My Latest Fictional Crushes (or When Honor Is Sexy)
It's hard to believe, but after spending much of 2008 lusting over J.D. Robb's Roarke, I've got some new crushes. The first is Lord Hayden Rothwell, hero of Madeline Hunter's 2006 release, The Rules of Seduction. I read the book on Saturday and loved it; it's my sixth Desert Isle Keeper of the year (reading has been very, very good to me in 2008). There's much to love in this story of a well-born woman of reduced circumstances who, after succumbing to the passion she feels for the very same man she blames for destroying her prospects and forcing her cousins (Rose and Tim) out of their home and into poverty, agrees to marry him.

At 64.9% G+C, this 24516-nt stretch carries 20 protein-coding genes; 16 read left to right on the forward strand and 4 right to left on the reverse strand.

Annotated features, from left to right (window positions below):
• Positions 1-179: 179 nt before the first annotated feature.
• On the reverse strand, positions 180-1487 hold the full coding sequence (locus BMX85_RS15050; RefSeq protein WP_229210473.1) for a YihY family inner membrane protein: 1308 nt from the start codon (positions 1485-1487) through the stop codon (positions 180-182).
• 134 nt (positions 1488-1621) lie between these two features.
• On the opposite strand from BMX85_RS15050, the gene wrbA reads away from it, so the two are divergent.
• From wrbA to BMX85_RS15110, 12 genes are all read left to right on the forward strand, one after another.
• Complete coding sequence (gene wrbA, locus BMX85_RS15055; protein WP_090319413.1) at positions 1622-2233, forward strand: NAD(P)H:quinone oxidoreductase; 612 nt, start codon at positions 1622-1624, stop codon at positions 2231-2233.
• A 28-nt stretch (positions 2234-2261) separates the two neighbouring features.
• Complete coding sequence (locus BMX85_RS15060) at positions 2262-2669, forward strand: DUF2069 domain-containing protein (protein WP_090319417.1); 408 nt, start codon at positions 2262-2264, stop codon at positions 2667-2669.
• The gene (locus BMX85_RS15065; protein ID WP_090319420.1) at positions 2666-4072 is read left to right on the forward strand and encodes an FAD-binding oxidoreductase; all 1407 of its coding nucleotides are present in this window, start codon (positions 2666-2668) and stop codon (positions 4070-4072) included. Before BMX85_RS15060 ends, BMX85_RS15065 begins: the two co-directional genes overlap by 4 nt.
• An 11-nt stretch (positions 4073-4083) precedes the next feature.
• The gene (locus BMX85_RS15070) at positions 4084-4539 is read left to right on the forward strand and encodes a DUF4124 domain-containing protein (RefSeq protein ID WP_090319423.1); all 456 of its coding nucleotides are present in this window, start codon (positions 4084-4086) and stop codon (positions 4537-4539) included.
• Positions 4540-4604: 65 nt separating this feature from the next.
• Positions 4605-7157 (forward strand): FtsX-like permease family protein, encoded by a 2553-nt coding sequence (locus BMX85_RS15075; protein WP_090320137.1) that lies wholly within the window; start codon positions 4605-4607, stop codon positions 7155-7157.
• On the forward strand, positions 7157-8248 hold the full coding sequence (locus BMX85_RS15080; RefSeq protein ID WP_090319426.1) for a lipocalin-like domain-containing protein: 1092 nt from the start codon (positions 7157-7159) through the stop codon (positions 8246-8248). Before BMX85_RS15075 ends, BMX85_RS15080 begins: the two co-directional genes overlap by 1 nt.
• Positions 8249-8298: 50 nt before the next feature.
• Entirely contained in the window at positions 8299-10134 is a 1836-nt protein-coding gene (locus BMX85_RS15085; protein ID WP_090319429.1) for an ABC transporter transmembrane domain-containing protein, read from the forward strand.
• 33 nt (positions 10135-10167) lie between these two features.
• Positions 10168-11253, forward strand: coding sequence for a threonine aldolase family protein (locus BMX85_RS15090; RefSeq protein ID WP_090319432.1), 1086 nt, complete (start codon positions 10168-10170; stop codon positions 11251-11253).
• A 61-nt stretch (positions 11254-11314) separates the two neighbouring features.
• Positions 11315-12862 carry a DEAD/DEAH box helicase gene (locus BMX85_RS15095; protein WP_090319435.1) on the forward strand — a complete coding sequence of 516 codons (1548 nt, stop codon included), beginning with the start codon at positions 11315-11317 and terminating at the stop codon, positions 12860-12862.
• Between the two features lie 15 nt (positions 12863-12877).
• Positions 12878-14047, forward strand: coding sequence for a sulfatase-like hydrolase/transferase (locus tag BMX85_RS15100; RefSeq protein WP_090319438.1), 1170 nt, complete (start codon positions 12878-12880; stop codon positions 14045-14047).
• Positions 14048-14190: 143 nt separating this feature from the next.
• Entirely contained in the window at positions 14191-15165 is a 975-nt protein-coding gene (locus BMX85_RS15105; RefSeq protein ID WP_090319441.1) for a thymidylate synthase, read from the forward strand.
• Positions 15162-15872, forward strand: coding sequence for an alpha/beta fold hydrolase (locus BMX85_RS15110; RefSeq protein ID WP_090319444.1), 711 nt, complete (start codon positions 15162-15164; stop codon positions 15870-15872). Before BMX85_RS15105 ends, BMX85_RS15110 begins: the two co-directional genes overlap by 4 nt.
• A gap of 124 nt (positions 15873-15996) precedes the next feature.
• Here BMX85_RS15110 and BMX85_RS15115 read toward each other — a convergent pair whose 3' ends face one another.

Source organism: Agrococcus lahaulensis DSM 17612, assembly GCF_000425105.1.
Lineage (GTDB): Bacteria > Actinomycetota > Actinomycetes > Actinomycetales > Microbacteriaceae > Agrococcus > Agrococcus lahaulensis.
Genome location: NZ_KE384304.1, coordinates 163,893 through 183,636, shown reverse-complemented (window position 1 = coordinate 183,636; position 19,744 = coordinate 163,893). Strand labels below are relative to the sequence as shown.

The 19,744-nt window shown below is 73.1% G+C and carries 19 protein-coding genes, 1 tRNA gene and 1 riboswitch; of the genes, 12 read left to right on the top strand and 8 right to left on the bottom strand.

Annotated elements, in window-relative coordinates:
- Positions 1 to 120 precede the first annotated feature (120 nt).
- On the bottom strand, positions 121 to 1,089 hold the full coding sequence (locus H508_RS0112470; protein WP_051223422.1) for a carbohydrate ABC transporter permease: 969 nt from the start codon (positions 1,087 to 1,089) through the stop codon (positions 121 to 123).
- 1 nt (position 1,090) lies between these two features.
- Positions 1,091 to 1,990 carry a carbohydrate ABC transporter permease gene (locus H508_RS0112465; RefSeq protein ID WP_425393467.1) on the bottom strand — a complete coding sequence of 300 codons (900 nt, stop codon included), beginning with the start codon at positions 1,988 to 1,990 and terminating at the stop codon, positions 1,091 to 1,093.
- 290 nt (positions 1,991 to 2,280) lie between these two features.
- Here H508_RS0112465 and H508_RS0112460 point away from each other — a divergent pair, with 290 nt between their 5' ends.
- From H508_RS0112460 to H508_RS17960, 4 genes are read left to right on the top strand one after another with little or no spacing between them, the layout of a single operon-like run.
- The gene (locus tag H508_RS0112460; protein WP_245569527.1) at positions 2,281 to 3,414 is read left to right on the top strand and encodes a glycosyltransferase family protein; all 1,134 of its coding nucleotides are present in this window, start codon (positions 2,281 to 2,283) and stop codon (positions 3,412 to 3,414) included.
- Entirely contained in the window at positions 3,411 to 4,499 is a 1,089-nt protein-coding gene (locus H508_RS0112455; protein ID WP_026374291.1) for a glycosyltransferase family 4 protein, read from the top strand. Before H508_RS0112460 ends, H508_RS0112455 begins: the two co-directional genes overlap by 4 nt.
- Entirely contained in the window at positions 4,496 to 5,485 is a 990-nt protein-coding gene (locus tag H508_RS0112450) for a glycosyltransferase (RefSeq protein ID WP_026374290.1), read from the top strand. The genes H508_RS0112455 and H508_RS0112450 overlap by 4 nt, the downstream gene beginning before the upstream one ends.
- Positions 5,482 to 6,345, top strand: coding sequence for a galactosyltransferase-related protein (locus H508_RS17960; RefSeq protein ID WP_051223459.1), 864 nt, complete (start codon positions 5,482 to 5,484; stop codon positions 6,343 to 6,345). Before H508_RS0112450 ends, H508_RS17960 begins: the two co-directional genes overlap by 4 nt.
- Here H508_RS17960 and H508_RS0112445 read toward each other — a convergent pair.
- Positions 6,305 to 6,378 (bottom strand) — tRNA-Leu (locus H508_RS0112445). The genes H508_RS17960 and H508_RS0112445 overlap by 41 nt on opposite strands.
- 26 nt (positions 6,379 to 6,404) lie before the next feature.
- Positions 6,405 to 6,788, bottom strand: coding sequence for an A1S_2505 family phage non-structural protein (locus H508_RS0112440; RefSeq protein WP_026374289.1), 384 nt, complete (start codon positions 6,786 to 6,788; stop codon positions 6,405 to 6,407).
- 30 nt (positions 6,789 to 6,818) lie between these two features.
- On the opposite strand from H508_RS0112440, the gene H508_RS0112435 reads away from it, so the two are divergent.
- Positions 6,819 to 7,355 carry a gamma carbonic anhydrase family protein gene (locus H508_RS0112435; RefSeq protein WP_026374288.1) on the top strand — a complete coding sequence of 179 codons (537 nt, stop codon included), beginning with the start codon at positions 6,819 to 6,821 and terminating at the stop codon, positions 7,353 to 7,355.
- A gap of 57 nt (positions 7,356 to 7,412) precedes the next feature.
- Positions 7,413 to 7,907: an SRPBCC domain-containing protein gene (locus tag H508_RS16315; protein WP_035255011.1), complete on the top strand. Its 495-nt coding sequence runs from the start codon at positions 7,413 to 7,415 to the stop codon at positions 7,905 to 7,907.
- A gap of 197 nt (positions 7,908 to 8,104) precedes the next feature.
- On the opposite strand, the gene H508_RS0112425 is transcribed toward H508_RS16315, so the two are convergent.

What the violet-eyed Alexia Welbourne doesn't know for most of the book is that Timothy Longworth, her cousin, got off easy; had Hayden Rothwell gone public or to the authorities over the money Longworth embezzled from the bank he co-owns, cousin Tim would surely be in prison...or worse. Instead, because of a debt of honor to Longworth's now-dead older brother Bernard, Hayden works behind the scenes with the bank's other owner to repay those who were defrauded. He also promises not to reveal the truth of the matter. Tim, a weak man at best and a morally corrupt thief at worst, lies about the situation. Although Hayden, who manages his family's considerable fortune, remains invested in the bank to maintain stability (during a period when many banks failed in England), Tim lets it be known that his ruin is the direct result of Hayden capriciously removing the Rothwell fortune.